From petty thief to Lincoln assassination conspirator, if you were a criminal in Washington D.C. in the 1860's -- you were going to be sent up the river.
Way up the river. To Albany.
The Albany Penitentiary served for decades as the prison for the District of Columbia.
A new kind of prison
With the old downtown jail becoming inadequate to house what were characterized as "the vilest dregs of society, the rakings of the gutter and the brothel, the profligate, and even the diseased," Albany County resolved in 1843 to create a new style of penitentiary aimed at "moral reformation of the convict," but one where "labor performed in the prison shall produce a sufficient income for its maintenance."
With a state law authorizing its construction in 1844, the new institution was sited just a few blocks south of Washington Park, bounded by South Knox Street, Myrtle Avenue, Lark Street and Leonard Place. (map)
For some it truly became a prison of their own making, as county prisoners from the old jail were put to work building the new one. They moved themselves in by 1846, and continued to build, including a women's wing, through 1848. In all, the institution covered three acres, enclosed by a 14-foot high brick wall complete with guard-houses. The entire goal of the institution was to show not only that prisoners could earn their own keep, but that by making them busy they would not return to their criminal ways. Most of the inmates were petty criminals serving six months or less, guilty of such offenses as assault, horse theft, indecent exposure, and passing counterfeit tobacco stamps. Petit larceny was by far the most common offense, which administrators took care to separate from the less common offenses of "stealing key of mail bag," "stealing money from mail," and "stealing at West Point."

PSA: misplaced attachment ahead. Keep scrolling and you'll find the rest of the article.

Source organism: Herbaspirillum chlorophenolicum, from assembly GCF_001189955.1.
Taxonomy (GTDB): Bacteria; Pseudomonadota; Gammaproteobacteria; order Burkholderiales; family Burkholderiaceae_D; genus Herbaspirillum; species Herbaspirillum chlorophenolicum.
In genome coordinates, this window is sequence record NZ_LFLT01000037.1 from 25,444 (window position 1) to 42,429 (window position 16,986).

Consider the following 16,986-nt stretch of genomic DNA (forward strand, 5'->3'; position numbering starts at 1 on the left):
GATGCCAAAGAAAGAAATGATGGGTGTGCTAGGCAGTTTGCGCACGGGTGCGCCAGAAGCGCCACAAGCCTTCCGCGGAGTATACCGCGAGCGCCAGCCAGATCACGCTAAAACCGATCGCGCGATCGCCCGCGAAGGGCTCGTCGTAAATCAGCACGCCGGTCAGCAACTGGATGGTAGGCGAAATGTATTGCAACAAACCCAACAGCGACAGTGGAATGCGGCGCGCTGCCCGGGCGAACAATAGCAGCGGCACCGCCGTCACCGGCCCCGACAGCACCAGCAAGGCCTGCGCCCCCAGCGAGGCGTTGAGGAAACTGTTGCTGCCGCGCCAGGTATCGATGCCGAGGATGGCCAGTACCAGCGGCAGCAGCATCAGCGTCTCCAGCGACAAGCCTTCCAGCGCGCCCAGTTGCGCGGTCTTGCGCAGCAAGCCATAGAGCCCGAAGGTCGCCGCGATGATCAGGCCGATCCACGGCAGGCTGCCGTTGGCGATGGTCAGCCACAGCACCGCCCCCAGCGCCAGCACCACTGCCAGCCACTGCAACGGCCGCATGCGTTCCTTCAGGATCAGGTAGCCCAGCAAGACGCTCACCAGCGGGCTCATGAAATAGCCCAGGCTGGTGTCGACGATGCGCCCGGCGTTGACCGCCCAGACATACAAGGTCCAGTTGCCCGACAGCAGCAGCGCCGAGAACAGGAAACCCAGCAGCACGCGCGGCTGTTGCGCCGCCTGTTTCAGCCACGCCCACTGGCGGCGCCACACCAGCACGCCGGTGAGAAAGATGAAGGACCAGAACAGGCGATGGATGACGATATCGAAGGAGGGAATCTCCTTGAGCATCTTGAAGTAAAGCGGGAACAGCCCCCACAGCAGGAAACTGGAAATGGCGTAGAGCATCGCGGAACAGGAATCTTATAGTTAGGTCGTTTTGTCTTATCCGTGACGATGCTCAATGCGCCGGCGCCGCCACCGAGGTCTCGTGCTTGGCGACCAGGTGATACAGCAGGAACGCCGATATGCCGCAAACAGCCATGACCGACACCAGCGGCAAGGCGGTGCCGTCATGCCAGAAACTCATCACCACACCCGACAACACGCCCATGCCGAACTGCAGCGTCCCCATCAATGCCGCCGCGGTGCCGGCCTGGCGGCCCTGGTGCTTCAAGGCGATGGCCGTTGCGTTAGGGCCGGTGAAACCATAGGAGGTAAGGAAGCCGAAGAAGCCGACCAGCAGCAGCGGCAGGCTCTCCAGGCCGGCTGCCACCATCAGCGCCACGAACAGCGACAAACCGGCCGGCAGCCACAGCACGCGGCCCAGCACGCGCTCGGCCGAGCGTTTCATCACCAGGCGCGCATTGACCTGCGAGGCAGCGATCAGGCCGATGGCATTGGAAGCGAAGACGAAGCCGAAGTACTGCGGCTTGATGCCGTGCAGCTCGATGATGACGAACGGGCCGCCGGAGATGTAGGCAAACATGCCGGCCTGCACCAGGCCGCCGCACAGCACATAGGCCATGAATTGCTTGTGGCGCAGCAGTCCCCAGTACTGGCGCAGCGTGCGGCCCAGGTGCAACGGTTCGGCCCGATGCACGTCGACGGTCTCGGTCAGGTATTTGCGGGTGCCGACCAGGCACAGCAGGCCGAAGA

The Albany Penitentiary's success as a model reformatory (whipping and the crucifix: no; cold shower punishment: yes) was quickly rewarded. The State Legislature passed act after act permitting other counties to use the facility. The growing roster of inmates was put to work caning chairs and making inexpensive shoes. Female inmates worked doing laundry.
Civil War changes
The Civil War threatened this model of penal self-sufficiency. Petty criminals were forgiven their sentences if they enlisted in the Union Army. The number of inmates fell and the southern market that supported the penitentiary's shoemaking factory disappeared.
(from the1890 D.C. Daily Critic)
But penitentiary officials were alert to opportunities. When they learned that the District of Columbia's penitentiary was being taken over by the United States Arsenal, they arranged for Albany to be the penitentiary for the District of Columbia. It began in September 1862 with the transfer of 131 convicts, and continued for decades after the war ended. Confederate prisoners of war, D.C. swindlers, and Albany pickpockets all ended up in the same institution, and the institution profited nicely.
The Lincoln connection
The most famous convicts ever sentenced to time in Albany never arrived here. Four of the convicted conspirators in the Lincoln assassination -- Dr. Samuel Mudd, Edman Spangler, Samuel Arnold, and Michael O'Laughlen -- were sentenced to serve in Albany. They boarded a ship in the Potomac expecting a long trip north but were surprised to find themselves sailing decidedly south, to a military prison in the Dry Tortugas, islands at the end of the Florida Keys. Despite his cries of injustice at the sentencing, Dr. Mudd, convicted of conspiracy for setting John Wilkes Booth's broken leg after the Lincoln assassination, apparently found the extremely southern prison more to his liking. A friend wrote to Mudd's daughter that "He is doing a great deal better than he would have done at Albany."
The old Albany Penitentiary was finally closed when a new one opened well out of the city, on Albany Shaker Road, in 1931. It would be twenty years before the site was was put to use again, with the opening of the Veterans Administration Hospital in 1951.
Carl Johnson blogs about history and other fun stuff at mynonurbanlife.com.
We'd really like you to take part in the conversation here at All Over Albany. But we do have a few rules here. Don't worry, they're easy. The first: be kind. The second: treat everyone else with the same respect you'd like to see in return. Cool? Great, post away. Comments are moderated so it might take a little while for your comment to show up. Thanks for being patient.